Seeking a path forward during a crisis

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There’s usually something going on at the Fieldston Road meetinghouse for the Riverdale-Yonkers Society for Ethical Culture. It all starts with weekly Sunday services and continues with a plethora of other programs — “Ethics on Tap” at An Beal Bocht Cafe, and a recent folk concert on a Tuesday afternoon. And that doesn’t even include many of the organization’s social programs, like its weekly overnight emergency shelter for the homeless.

Yet, because of the coronavirus crisis, all of those programs have been canceled, and various meetings — like so many religious services — have been moved online for now as the society adheres to social distancing measures implemented statewide.

Some programs have already been livestreaming online, said Jone Johnson Lewis, the local society leader, so moving online in light of the coronavirus crisis hasn’t been a technical difficulty for the overall group.

“People arrive a little bit early and it’s kind of like a social time as they greet each other and say hi,” Lewis said. “Many haven’t seen each other now for several weeks.”

She has kept the topics of the services mostly the same. “Why We Need Immigrants” and “Liberation Ethics” were on the calendar for the end of March and the beginning of April, and she wasn’t planning on making any changes to that simply because of the pandemic.

But there’s one thing that has been hard to recreate for online audiences. 

“The music has been the hardest,” Lewis said. “The regular musician has been doing her best to provide music from her home. The quality isn’t the same, and you can’t sing together and hear each other. And that’s a real loss, I think.”

Members have shifted another tradition that usually has to be done in person into their weekly video chat.

“We have a place in our Sunday meeting where people can share major joys and concerns in their lives,” Lewis said. “When we’ve done that in person, people come forward, put a flower in a vase, and share, and then go back and sit down.”

 Now, however, Lewis includes a picture of a flower on the screen, asking those participating to raise their hand virtually to be called upon.

There have been some more accommodations made to help society members deal with the effects of COVID-19. Staff members and volunteers are making the rounds and calling as many as they can to check in and see if they need anything.

“We’re expecting that if this goes on for a while,” Lewis said, “those calls will become more frequent, and more important.”

They also have two different online meeting groups — one to air concerns about the virus, and one where virus talk is not allowed. 

There, people who need a break can share pictures of their grandchildren and pets.

“We try to preserve as much of the structure as we can, because this is a time where people need something familiar,” Lewis said.

Some things have been pushed squarely into unfamiliar territory. The society’s emergency overnight homeless shelter has been suspended since the safety of staff members, volunteers and those in need of a bed for the night couldn’t be guaranteed. They’re trying to support parents who suddenly find themselves at home with children as New York City public schools are closed until at least April 20.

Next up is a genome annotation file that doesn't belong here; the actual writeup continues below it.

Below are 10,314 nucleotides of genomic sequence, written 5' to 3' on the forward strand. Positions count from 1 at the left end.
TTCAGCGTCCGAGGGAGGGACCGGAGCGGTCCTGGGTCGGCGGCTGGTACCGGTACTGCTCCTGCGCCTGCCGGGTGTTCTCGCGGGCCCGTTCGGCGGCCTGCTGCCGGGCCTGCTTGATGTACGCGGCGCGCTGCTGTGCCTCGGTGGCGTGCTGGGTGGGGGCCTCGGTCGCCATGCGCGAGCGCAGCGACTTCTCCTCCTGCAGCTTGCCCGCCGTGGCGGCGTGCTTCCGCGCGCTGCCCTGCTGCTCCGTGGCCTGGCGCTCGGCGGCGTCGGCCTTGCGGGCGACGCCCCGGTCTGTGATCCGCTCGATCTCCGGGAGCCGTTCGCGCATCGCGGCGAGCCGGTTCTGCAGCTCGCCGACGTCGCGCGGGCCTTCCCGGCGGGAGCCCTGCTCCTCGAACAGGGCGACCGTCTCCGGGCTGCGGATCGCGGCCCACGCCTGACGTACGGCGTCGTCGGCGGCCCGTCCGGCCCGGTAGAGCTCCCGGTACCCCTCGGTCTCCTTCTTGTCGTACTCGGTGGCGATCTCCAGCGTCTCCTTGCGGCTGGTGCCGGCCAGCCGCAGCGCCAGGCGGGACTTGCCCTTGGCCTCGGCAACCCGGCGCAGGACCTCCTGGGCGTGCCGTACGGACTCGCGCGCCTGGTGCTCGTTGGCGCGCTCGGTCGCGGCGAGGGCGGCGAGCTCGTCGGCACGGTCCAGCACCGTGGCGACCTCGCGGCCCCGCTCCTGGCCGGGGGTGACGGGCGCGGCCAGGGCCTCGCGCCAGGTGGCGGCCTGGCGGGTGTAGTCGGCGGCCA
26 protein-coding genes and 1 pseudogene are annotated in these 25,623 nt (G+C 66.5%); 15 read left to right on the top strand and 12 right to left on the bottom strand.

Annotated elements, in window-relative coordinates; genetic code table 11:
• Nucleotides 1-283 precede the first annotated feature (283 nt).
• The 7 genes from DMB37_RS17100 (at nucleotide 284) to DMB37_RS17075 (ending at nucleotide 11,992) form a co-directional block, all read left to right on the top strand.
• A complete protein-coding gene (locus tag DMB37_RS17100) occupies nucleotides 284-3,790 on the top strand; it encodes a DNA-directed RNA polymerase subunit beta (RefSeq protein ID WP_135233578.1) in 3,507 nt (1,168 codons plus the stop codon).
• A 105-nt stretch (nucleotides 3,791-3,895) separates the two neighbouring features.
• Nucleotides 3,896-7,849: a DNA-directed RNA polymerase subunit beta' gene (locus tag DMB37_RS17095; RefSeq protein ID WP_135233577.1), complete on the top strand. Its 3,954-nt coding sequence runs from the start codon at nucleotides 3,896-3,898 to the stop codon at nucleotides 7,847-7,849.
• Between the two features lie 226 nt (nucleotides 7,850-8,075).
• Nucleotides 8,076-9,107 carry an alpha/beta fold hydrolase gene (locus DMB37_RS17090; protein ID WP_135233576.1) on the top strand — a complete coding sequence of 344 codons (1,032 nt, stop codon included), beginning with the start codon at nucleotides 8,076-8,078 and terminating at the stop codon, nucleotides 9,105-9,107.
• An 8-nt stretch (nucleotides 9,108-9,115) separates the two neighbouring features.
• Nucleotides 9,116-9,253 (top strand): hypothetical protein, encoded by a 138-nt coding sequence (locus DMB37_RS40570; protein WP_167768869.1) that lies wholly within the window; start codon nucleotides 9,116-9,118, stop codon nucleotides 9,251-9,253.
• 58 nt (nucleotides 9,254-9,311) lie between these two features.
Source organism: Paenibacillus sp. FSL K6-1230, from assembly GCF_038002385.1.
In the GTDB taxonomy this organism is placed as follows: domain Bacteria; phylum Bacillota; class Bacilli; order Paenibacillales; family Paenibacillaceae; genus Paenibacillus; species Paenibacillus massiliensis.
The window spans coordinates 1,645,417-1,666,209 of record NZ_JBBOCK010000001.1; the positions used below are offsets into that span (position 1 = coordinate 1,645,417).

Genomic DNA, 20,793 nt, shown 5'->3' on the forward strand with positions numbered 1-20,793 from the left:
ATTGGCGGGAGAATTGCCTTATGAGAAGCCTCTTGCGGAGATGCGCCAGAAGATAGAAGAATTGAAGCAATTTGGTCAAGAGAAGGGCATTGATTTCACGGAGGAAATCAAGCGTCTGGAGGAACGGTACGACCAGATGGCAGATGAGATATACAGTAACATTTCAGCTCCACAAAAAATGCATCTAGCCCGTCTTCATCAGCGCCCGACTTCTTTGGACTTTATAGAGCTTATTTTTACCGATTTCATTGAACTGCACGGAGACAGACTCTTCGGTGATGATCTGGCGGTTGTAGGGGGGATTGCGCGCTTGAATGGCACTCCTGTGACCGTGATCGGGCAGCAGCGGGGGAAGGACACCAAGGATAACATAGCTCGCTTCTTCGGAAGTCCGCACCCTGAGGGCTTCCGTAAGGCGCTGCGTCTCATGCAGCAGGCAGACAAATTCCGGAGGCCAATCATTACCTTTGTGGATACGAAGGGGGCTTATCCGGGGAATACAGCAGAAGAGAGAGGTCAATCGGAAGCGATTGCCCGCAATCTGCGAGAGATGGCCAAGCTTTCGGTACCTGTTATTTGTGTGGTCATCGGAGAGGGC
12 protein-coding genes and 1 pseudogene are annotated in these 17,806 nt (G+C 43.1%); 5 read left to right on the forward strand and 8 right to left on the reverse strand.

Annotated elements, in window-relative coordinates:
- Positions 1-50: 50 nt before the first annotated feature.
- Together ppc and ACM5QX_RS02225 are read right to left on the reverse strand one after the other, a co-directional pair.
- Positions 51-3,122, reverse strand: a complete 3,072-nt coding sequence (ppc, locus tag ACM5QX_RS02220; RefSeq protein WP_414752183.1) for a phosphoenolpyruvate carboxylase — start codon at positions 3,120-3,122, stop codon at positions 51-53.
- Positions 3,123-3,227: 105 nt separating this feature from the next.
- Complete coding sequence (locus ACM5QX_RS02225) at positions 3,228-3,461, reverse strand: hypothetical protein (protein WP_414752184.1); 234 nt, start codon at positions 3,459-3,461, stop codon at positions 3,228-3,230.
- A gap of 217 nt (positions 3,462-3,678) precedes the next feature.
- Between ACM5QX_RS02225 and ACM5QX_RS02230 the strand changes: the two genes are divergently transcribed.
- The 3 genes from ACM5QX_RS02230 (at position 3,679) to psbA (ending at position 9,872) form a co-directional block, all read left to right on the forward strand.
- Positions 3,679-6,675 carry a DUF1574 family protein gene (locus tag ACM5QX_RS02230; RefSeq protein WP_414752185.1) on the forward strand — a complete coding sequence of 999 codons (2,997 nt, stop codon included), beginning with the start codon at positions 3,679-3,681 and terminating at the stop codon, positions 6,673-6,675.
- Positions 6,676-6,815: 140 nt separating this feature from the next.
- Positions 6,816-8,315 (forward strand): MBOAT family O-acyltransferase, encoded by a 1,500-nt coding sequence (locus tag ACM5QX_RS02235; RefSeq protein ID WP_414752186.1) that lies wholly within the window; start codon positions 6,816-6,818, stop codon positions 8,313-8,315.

The Ethical Culture Society is a non-theistic organization — while there are elements that are shared with major religions, a god is not one of them.

The Riverdale-Yonkers Ethical Culture Society’s website spells out the core tenets of the group: “We are dedicated to creating a more ethical world where every person’s worth and individuality might flourish. Compassion and reason guide our actions.”

A focus on creating a more ethical society has taken on a new meaning in a time where the best thing most people can do right now is stay home and avoid human contact as much as possible.

“Our primary purpose is to help people focus on ethics as the center of their actions,” Lewis said. “Part of that is tending to our relationships, which right now means people need to spend time on self-care and care of others in their immediate circle.”

Taking care to spend time at home, rather than going out and about for their normal activities, isn’t just a sacrifice.

“All these actions we’re taking now are the greatest act of social solidarity I’ve seen in my lifetime,” Lewis said. “Because people are making these sacrifices so that others may live, largely.”

Looking at those actions as an act of service and solidarity can give people a reason to stick with their social distancing, she added. Many society members have continued working on the same issues that have concerned them in the past, but now with new passion as the virus spreads through the city.

“We’ve always had a concern for people who are the most marginalized,” Lewis said. “And I think that is something that people have done the best they could from their homes, to continue to be active on. To continue to inform people, to make calls to decision-makers to say we need to protect the most vulnerable in this time.”

In a recent email discussing “ethics in the time of coronavirus,” Lewis said she encouraged readers to look toward the future, when life starts to return to some sense of normalcy.

“One of the things to focus on is who do we want to be when this is over,” Lewis said, “and to let that guide our actions now.”

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